----- Original Message -----From: [log in to unmask] href="mailto:[log in to unmask]">Chokh RajSent: Monday, July 30, 2007 7:11 PMSubject: Re: The boat imagery in TWLA magnificent thought ! I'll cherish it. Many thanks.CR
Barnwell Black <[log in to unmask]> wrote:CR,A thought: The "boat imagery" in "The Waste Land" is certainly varied. One thing that could tie it all together is the concept that we are all, in our transient voyages, attempting to navigate the endless waters of time/existence in vessels of our own design symbolizing our own personal philosophies, convictions, prejudices, passions, lusts, myths, and circumstances, -- vessels which keep us from sinking, however flimsy they might be. "Although the Logos is common to all, We live as if by our own wisdom" (Heraclitus).Contrast this with the entirely different boat/ship imagery in "The Dry Salvages" II and III where the imagery used by the "older" post-conversion T. S. Eliot is focused upon the path toward the death of the Self and spiritual rebirth. From DS III:"'...O voyagers, O seamen,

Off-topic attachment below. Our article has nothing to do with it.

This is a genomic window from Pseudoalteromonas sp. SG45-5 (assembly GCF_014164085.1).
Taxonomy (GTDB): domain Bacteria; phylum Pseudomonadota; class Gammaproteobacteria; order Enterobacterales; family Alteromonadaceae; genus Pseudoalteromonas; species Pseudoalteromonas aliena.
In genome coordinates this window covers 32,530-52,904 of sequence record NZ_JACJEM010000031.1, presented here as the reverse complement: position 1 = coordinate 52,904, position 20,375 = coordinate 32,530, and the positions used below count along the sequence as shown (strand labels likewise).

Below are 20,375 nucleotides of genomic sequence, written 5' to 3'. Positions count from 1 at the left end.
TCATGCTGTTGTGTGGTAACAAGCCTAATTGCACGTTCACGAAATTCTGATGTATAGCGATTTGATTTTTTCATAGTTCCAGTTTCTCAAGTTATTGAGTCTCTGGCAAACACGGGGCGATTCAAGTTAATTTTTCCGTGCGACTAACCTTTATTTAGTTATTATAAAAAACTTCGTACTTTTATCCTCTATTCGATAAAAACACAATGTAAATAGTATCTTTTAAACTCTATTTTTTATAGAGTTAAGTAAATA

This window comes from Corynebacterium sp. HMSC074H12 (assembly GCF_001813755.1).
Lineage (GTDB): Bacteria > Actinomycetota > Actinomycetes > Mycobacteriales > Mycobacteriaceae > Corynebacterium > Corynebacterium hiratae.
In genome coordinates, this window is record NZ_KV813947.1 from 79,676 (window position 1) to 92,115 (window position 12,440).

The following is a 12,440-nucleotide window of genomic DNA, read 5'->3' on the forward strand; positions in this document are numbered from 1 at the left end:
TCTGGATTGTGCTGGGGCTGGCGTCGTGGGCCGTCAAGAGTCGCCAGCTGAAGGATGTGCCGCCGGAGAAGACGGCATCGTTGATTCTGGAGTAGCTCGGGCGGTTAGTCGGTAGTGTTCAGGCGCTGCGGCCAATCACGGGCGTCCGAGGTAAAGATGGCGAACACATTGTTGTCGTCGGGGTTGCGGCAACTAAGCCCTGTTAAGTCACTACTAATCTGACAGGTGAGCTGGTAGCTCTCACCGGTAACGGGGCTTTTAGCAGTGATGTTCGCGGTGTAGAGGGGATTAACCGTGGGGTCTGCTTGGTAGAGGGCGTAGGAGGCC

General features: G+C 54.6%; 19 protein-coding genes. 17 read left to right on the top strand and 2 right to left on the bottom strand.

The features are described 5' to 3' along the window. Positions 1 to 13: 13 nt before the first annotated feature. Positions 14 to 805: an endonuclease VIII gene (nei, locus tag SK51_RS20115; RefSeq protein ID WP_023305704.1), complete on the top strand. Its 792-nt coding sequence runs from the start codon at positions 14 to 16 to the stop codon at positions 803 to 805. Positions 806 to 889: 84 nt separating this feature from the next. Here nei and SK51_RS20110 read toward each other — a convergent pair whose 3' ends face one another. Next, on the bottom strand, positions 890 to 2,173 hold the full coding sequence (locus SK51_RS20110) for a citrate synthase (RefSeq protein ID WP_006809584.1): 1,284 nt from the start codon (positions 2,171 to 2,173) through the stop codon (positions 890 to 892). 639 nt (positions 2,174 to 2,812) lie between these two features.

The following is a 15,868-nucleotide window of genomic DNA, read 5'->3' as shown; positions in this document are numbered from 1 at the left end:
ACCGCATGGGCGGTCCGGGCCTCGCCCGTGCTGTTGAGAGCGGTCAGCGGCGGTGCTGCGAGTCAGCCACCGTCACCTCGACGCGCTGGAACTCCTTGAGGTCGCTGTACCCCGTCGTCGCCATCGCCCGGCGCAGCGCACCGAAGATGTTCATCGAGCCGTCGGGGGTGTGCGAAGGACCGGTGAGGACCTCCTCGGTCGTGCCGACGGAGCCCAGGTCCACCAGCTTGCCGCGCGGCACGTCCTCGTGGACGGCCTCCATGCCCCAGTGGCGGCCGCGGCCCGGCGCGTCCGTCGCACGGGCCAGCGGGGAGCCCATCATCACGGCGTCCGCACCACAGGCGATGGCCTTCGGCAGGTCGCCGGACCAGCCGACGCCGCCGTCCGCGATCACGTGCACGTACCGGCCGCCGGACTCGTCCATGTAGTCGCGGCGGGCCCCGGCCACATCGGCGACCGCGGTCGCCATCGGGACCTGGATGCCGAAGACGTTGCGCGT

You who came to port, and you whose bodies
Will suffer the trial and judgement of the sea,
Or whatever event, this is your real destination.'
So Krishna, as when he admonished Arjuna
On the field of battle.
Not fare well,
But fare forward, voyagers." DS IIIOn this subject, the words of Longfellow come to mind:"Ships that pass in the night, and speak each other in passing;
Only a signal shown and a distant voice in the darkness;
So on the ocean of life we pass and speak one another,
Only a look and a voice; then darkness again and a silence." The Theologian's Tale, Elizabeth, IV.Thanks,Barnwell
Shape Yahoo! in your own image. Join our Network Research Panel today!
No virus found in this incoming message.
Checked by AVG Free Edition.
Version: 7.5.476 / Virus Database: 269.10.22/923 - Release Date: 7/27/2007 6:01 PM